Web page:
Yay! It's Wednesday Cake!

Wednesday, October 25, 2017

Happy cake day, are you ready to treat yourself today?

If you’re a New Yorker or you’ve been to the city a couple of times, you're probably familiar with the phenomenal Union Square Breads Bakery, aren’t you? This place is what bread dreams are made of. Not to mention this is the ‘it’ spot to get the best babka in New York! Yes, the best of the best, really - ask New York Magazine if you don't believe me!

So, for those who can’t walk to the bakery to pick one up themselves, here is the recipe, so you can enjoy a bit of New York in your own home, just like that…

The recipe is by Uri Scheft from his Breaking Breads cookbook. If you happen to own it, you probably know how amazing it is, if you don’t, get it, your life will change forever! Although this babka requires a big chunk of your time, but when it's finished, it lasts for days, making your midday coffee breaks so incredibly satisfying. Totally worth it!

The Famous Chocolate Babka
(Recipe by Uri Scheft via Food52. Makes two babkas in two standard 9-by-5-inch loaf pans)

Dough:

- 1/2 teaspoon vanilla extract
- 120 grams (1/2 cup) whole milk (at room temperature)
- 20 grams (2 1/2 tablespoons) fresh yeast or 6 grams (2 teaspoons) active dry yeast
- 280 grams (2 1/4 cups) all-purpose flour, plus extra for dusting and kneading
- 220 grams (2 cups plus 2 tablespoons) pastry or cake flour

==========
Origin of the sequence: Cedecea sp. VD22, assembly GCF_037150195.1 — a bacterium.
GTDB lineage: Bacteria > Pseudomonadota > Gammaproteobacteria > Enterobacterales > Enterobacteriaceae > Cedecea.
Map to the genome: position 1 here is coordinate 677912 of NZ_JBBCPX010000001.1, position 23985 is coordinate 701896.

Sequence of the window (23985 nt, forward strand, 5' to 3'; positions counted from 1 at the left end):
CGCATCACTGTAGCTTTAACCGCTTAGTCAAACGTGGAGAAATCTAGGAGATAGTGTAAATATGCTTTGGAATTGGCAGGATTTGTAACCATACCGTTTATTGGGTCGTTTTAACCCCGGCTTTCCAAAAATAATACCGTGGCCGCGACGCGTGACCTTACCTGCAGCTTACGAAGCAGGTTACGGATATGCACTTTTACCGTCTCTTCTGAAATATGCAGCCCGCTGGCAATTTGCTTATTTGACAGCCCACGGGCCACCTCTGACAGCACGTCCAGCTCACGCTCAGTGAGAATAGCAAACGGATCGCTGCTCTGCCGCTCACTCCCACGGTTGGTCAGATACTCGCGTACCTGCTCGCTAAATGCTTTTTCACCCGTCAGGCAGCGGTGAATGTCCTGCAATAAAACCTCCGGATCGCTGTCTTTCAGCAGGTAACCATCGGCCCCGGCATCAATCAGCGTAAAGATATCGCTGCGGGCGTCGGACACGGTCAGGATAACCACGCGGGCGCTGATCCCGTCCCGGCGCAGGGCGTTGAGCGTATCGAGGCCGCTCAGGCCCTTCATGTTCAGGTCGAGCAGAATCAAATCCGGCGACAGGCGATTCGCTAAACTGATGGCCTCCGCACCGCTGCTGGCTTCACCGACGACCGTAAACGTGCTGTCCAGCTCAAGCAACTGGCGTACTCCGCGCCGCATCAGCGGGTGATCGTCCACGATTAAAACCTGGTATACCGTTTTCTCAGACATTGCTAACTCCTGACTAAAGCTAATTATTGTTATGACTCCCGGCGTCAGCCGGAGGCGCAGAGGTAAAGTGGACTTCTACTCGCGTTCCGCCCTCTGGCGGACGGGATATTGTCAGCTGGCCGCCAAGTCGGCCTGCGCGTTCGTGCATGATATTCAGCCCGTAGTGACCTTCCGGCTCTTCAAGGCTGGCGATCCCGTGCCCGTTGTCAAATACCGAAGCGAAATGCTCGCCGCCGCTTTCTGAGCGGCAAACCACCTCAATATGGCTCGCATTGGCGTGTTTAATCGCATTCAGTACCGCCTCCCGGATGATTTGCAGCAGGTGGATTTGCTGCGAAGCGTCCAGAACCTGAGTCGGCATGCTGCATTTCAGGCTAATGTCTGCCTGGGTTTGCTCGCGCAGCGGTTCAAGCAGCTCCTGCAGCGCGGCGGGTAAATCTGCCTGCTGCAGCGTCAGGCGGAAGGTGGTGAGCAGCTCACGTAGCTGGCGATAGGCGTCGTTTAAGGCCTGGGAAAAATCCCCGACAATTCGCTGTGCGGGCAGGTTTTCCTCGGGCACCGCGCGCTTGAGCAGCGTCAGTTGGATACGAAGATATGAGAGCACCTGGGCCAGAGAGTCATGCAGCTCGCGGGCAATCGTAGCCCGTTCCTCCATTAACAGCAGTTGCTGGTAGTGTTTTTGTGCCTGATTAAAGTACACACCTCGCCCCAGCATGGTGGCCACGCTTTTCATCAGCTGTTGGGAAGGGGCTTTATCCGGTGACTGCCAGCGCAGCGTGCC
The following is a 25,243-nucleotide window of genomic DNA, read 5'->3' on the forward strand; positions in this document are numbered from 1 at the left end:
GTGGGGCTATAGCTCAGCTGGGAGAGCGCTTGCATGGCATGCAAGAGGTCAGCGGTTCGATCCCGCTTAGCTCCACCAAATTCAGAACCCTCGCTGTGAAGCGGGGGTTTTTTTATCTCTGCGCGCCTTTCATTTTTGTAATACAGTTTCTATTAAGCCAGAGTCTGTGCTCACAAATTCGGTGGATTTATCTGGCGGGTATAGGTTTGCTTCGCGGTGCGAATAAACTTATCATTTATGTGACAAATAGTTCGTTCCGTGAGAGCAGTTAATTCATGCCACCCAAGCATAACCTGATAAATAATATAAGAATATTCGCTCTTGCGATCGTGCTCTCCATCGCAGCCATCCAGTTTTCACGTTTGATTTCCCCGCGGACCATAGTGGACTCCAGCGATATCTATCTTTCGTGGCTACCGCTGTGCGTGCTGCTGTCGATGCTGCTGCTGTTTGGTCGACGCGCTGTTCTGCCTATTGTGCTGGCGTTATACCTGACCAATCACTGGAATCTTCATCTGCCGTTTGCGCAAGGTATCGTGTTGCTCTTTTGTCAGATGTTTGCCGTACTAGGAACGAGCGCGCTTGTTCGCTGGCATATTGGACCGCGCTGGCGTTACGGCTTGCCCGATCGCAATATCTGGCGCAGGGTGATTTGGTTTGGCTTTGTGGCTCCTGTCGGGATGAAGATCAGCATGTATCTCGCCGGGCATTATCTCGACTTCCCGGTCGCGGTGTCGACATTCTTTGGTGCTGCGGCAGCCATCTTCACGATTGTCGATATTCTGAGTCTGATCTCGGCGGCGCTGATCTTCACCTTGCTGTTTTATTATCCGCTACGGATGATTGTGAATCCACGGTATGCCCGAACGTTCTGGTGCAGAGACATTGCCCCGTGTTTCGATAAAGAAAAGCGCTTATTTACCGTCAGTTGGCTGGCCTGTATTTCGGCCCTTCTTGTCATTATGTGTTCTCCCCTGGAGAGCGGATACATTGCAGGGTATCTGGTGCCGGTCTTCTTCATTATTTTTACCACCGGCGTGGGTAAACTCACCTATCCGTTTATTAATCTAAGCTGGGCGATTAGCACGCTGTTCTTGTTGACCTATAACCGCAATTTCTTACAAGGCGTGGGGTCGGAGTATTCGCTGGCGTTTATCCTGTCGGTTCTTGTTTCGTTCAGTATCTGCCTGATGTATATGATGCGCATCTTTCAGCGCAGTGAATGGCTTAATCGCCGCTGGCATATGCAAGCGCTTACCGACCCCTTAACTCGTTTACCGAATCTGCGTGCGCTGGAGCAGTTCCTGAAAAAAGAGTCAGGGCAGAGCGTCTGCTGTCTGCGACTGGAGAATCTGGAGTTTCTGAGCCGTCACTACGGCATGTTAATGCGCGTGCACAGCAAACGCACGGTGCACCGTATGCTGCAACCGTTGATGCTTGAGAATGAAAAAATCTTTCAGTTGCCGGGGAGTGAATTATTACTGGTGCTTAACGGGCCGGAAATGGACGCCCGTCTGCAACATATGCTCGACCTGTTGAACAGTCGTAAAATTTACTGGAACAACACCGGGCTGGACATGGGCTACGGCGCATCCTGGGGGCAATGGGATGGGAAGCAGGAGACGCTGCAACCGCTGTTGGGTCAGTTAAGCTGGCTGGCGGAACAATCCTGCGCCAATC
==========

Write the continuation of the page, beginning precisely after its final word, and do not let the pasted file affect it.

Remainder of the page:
-  2 large eggs
- 75 grams (1/2 cup) granulated sugar
- Large pinch fine salt
- 80 grams (5 tablespoons plus 1 teaspoon) unsalted butter (at room temperature)

Filling and Simple Syrup 

Filling:
- 420 grams (1 1/2 cups) Nutella
- 150 grams (1 cup) semisweet chocolate chips

Syrup:
- 160 grams (3/4 cup plus 1 tablespoon) granulated sugar
- 120 grams (1/2 cup) water

Make the dough: Whisk the vanilla into the milk in the bowl of a stand mixer fitted with the dough hook. Use a fork or your fingers to lightly mix the yeast into the milk. Then, in this order, add the flours, eggs, sugar, salt, and finally the butter in small pinches.

Mix on the lowest speed, stopping the mixer to scrape down the sides and bottom of the bowl as needed, and to pull the dough off the hook as it accumulates there and break it apart so it mixes evenly, until the dough is well combined, about 2 minutes. If the dough is very dry, add more milk, 1 tablespoon at a time; if the dough looks wet, add more all-purpose flour, 1 tablespoon at a time, until the dough comes together. Increase the mixer speed to medium, and mix until the dough is smooth and has good elasticity, 4 minutes.

Stretch and fold the dough: Lightly dust your work surface with flour and turn the dough out on top; lightly dust the top of the dough and the interior of a large bowl with flour. Grab the top portion of the dough and stretch it away from you, tearing the dough. Then fold it on top of the middle of the dough. Give the dough a quarter turn and repeat the stretch, tear, and fold. Continue to do this until you can stretch a small piece of dough very thin without it tearing, about 5 minutes. Then use your hands to push and pull the dough against the work surface and in a circular motion to create a nice round of dough. Set the ball in the floured bowl, cover the bowl with plastic wrap, and set it aside at room temperature for 30 minutes.